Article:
Sleep Well and Be Healthy

Having trouble sleeping at night? Has your tossing and turning at night begun to affect your productivity during the day? Well you are not alone. According to the National Institute of Neurological Disorders and Stroke, approximately 60 million Americans suffer from sleeping problems. Of that 60, 40 million suffer from long-term and chronic disorders.

Our body craves sleep as nourishment just as much as food and water. Even one night of missed or inefficient sleep will carry over to the next day. Sleep debt can attribute to loss of reaction time, problems concentrating and performing physical tasks, and adjustments to mood and emotion. It is recommended that the average adult get around seven to eight hours of sleep per night.

Our sleep/wake cycle is triggered and controlled by neurotransmitters in the brain. Sleeping through the proper cycles and for an appropriate amount of time gives important neurons time to rest. Many scientists believe that if these neurons do not get this “rest” they begin to malfunction. This is why we have problems with memory and focus after a night of restlessness.

There are various external and internal factors that lead to neurotransmitter disruption. Certain chemicals we consume stimulate certain parts of the brain, making sleeping difficult:

* Caffeine
* Diet pills
* Decongestants

Alcohol has the opposite effect, triggering sleep. However, while consumption of alcohol may help you fall asleep, the quality is severely disrupted. There are five stages in the sleep cycle. Stages 4 and 5 (which is referred to as REM or rapid eye movement) are considered the restorative stages. Alcohol prevents you from entering the deeper sleep stages, leaving you tired and groggy in the morning despite how long you may have slept. Heavy smoking also limits the amount of REM sleep one experiences.

Snoring is a very common sleep disruptor that affects 90 million Americans, according to the National Sleep Foundation. Snoring is caused when the breathing pathway narrows. In cases of sleep apnea, the throat closes completely, stopping breathing. In these cases it is important to consult with a doctor.

There are many factors that attribute to snoring.

* Age
* Obesity
* Sleep positions
* Anatomical abnormalities: deviated septum, enlarged tonsils, etc.
* Functional abnormalities – colds, allergies, etc.
* Alcohol consumption and other muscle relaxants

In most cases, snoring problems can be treated with simple lifestyle changes such as diet and sleep position. In some instances, such as with an anatomical issue, surgery may be performed to widen or clear up the breathing passageway. Some more serious cases may require you to wear some sort of device like a CPAP (continuous positive airway pressure appliance). It is important to consult with a doctor if simple lifestyle changes are not improving the situation.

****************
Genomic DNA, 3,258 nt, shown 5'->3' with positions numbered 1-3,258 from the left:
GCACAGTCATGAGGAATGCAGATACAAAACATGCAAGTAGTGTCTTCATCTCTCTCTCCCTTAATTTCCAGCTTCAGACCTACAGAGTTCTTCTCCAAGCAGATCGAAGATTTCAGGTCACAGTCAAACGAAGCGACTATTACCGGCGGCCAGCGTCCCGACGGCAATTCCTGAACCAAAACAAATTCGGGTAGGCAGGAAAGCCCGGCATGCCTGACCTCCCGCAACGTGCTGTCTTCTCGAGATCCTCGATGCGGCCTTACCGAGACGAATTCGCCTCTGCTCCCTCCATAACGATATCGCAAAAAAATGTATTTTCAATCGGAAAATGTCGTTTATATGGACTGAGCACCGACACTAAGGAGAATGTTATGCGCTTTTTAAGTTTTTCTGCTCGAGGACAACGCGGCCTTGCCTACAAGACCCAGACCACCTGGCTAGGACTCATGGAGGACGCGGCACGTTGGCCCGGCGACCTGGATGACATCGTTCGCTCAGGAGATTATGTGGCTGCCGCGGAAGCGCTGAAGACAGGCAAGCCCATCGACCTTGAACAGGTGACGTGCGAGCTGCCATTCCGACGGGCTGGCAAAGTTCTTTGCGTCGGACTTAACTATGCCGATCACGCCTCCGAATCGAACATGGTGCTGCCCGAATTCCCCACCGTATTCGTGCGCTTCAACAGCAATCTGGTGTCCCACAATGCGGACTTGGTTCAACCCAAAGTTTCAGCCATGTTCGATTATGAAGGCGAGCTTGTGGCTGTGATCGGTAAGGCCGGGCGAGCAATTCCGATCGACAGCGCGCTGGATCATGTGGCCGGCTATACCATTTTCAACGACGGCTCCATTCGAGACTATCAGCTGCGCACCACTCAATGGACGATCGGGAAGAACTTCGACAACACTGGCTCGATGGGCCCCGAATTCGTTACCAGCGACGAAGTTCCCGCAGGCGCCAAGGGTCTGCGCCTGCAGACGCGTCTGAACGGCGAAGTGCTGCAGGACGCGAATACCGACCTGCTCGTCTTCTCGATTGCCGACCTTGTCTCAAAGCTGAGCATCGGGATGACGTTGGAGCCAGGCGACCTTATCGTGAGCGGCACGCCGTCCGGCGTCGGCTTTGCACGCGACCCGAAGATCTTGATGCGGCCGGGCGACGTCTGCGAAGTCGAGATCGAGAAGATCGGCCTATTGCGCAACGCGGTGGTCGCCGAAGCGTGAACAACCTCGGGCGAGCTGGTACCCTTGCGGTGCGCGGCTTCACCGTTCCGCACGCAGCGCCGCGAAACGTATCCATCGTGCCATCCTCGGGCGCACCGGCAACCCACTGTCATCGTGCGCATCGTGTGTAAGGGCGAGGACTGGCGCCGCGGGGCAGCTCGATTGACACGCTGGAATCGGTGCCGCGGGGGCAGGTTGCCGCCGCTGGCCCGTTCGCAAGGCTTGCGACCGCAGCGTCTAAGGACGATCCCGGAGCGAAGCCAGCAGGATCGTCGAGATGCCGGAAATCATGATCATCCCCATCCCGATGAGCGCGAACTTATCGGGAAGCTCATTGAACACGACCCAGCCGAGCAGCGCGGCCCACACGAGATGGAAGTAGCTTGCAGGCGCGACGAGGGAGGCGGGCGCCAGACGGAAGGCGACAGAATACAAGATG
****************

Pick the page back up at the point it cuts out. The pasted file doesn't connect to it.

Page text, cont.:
Sleep deprivation can be very dangerous. Aside from hindering functionality such as memory and mind calculations, it also impairs judgment and reaction timing. A study conducted by the National Highway Traffic Safety Administration tested the effects of sleep deprivation on driving. The study found that those with sleep deprivation had even slower reaction times than someone who was intoxicated. Driver fatigue contributes to approximately 100,000 motor vehicle accidents and 1,500 deaths per year.

There are a few behavioral changes that can help encourage good sleep.

* Exercise routinely.
* Make sure you are relaxed before bed.
* Avoid caffeine, nicotine, and other stimulants.
* Avoid alcohol.
* Keep a consistent schedule.
* Do not lie in bed if you are not tired: Get rid of the TV.
* Maintain a proper diet.

Of course, with any persistent or chronic health problem, if simple lifestyle changes do not help, you should consult with a health care physician.

Maintaining a healthy lifestyle is central to being well rested. Proper amounts of quality rest allow the body to perform at optimum functionality and balance. Sweet dreams!

About the Expert:
Joel Mark is an online author who is passionate about basketball, weight training, and fitness. When he’s not outside exercising, he studies a lot about health and nutrition, which runs the gamut from avoid sleep apnea masks to nutrition.


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